Ironically, after “dating” myself for the past four months, I’ve had the time of my life.  There is no pressure, no questioning, there are no worries about whether they will call or show up.  No ghosts or zombies.  No lies or sudden confessions about past transgressions.  No criminals.  No cheating.  No vampires.  No Liberal vs. Republican arguments.  And no being left at a club at 1am for a stripper. Life is delightfully simple, easy and fun as hell!

And yet, quite lonely.  Not because I’m alone (I am so blessed to have so much love and support in my life), but what I really miss is intimate companionship.  I miss having someone to laugh with, someone to share inside jokes, to go on adventures with, to be affectionate too.  I miss that last call of the day (FUCKING John Hughes!).  To spontaneously call and say, let’s go slam down some pizza and beers and sing karaoke (oh, wait, I’ve actually NEVER had that before with a boyfriend OR husband).  Still, I miss the idea of it; that connection with a partner.  I miss being touched.  And boy, oh boy, do I miss the sex!

Then I recalled a story my friend Yatisha shared.  She was a single mom for 11 years, and after dating a few men, all of whom turned out to be bat shit crazy, she gave up hope of finding a partner.  She gave up on the idea that there were any good men left in the world for her (I’m SO with her right now. I’m losing faith in finding a man that’s right for me).

One day, she had an epiphany and decided to challenge God.  She said “God, I DARE you! I DARE YOU to show me one good man, and I’ll date him.  No matter what he looks like, how much money he has, or how many kids he has.”

She tried dating sites but her circle of besties (who were also single career moms at the time), kept meeting the same men, unfortunately, these men were not right for ANY of them!  Right about the time she was giving up, she had an idea!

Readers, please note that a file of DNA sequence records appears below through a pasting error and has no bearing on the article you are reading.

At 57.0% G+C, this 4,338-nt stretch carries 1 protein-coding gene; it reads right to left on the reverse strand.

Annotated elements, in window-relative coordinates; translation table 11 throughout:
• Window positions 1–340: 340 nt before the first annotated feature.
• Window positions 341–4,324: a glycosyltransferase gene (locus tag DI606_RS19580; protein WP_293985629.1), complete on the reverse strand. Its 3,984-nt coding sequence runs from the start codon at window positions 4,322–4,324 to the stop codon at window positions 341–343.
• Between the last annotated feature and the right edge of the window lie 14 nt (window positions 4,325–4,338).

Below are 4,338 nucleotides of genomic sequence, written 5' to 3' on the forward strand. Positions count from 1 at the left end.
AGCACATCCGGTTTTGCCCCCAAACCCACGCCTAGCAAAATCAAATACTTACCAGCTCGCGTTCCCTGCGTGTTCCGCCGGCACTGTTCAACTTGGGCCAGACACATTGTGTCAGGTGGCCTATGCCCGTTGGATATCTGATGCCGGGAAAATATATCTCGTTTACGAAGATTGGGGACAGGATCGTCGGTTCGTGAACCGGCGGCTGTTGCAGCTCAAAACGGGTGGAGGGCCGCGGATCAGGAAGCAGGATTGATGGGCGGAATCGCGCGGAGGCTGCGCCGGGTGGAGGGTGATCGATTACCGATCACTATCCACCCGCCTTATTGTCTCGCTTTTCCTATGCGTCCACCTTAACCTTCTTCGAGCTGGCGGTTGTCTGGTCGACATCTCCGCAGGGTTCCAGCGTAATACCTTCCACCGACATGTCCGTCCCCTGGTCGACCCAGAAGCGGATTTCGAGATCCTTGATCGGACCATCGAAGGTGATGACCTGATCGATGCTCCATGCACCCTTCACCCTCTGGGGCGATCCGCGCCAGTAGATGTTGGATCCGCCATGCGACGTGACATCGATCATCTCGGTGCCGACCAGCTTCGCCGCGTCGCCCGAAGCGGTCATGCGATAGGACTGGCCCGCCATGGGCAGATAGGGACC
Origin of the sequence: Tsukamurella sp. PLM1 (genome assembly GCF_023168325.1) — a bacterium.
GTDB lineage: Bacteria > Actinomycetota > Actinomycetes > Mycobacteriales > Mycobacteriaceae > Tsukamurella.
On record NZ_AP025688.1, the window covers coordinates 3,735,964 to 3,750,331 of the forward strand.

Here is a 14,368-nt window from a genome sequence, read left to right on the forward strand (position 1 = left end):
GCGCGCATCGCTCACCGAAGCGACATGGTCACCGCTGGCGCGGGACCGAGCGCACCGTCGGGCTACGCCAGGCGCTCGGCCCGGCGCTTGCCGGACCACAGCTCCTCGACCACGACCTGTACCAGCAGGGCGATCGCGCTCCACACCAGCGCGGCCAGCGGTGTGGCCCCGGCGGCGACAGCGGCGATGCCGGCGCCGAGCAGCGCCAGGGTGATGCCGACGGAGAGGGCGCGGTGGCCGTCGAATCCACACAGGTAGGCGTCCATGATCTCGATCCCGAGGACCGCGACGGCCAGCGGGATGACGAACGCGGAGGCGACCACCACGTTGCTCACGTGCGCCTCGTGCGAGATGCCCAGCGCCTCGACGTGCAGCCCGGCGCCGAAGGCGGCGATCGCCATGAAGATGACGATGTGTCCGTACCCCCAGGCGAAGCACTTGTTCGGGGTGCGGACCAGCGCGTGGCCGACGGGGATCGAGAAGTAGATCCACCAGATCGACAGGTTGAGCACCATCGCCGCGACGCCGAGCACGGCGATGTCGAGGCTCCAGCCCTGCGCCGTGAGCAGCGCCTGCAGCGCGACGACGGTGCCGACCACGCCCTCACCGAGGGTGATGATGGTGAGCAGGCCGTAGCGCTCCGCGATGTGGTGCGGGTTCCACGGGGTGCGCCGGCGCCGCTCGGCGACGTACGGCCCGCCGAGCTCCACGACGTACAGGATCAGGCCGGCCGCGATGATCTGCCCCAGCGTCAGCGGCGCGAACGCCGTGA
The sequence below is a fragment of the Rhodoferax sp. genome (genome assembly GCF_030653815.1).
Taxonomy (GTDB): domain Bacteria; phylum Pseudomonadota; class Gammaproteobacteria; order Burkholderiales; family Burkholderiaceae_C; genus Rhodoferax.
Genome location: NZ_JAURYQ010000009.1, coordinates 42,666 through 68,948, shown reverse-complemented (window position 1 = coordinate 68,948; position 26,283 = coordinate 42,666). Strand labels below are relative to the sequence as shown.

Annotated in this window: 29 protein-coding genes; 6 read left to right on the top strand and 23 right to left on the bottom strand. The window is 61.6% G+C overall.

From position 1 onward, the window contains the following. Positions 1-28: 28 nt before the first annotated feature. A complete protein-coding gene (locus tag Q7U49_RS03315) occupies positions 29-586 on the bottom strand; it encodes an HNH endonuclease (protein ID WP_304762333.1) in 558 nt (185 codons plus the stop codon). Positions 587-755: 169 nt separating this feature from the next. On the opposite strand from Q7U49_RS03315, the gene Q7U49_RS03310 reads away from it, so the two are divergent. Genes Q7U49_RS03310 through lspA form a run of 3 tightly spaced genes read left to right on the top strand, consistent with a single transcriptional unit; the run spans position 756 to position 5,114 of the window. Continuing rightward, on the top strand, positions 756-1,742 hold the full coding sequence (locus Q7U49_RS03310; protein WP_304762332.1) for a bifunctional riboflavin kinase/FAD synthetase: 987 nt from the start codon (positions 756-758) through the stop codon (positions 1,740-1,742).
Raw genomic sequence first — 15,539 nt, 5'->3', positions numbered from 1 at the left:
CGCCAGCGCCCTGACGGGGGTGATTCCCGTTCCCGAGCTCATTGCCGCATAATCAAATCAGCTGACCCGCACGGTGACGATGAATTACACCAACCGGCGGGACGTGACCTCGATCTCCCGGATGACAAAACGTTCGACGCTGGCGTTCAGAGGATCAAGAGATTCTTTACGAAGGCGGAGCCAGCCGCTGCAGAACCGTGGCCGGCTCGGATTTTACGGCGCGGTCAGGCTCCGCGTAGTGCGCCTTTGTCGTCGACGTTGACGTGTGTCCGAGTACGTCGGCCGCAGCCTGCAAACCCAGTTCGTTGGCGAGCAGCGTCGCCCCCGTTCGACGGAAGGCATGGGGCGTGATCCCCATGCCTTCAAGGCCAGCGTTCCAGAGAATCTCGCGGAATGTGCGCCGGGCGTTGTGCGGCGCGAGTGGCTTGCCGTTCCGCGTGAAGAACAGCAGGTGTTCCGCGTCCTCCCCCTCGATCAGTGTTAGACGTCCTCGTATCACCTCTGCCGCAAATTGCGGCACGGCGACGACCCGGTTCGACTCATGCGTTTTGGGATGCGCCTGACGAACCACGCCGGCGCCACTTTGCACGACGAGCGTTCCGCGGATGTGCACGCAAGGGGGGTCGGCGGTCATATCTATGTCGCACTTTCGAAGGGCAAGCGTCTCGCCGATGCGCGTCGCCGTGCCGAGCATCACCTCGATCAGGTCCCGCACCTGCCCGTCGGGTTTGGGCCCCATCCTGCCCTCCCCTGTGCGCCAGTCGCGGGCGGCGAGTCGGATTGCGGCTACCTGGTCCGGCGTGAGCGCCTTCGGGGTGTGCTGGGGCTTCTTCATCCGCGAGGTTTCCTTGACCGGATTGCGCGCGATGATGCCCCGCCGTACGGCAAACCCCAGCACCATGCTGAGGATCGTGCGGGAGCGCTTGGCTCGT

She decided to invite three friends in her outer circle to set her up on three dates with three different guys.  It couldn’t be her closest friends.  They had to be the outer perimeter to ensure that she would meet different men.  Three friends were brave enough to commit to playing matchmaker, and off she went on three dates…no questions asked, she just had to show up.

The first date went well, but not a match.  Yatisha dated the second guy for six months but that also didn’t work out cause he was too possessive and was literally in the midst of having his second child with his previous girlfriend (of course this would happen, cause it makes sense for a man to try and date while his baby mama gives birth to their love child…I CAN’T!).  She finally but reluctantly goes on her third date…guess what.  It was her last, and she is now married for two years to a wonderful (handsome, understanding, hard-working, loving, God-worshipping; her words) man that she is crazy about.  #truestory.

While marriage is not my end goal (in fact it should never actually be a goal), I felt inspired after recalling Yatisha’s story, so I decided to give this another shot.  However, to increase my odds of success, I needed to dissect why I haven’t found a match.   By curating a vast and diverse focus group of friends, we came up with ten core theories (why is it always ten?)…

ch1.pngThe Top Ten Reasons Why Cherry is Single…

  1. First and foremost, I’m 45. An age that is not attractive to men my age.  Generally, they want someone younger, especially after a divorce.  But I will say, I’ve never felt more confident, sure of myself or fulfilled. I hope that someone out there will actually find that attractive (yes, that was sarcasm)
  2. I’m strong and independent. I’ve observed that men want to feel “needed.”  I think this has a lot to do with the changing roles of men and women.  Of course, I need affection and love (and someone to snake my drain. LMFAO), but what I don’t need is a Sugar Daddy to pay my bills, give me money or a home.  Lucky for this guy, I’ve got my shit together…again, what I believe is an attractive quality (snickering mischievously as I write this).
  3. I have an amazingly wonderful sassy daughter who is my world, and that means any man in my life will come second. Period, end of sentence.
  4. I have A LOT of energy (I’ve been told my energy is intimidating…and this is one thing I can’t reconcile. PLEASE explain this one to me??? PLEASE!).
  5. I am financially independent (refer to the issue of men being needed).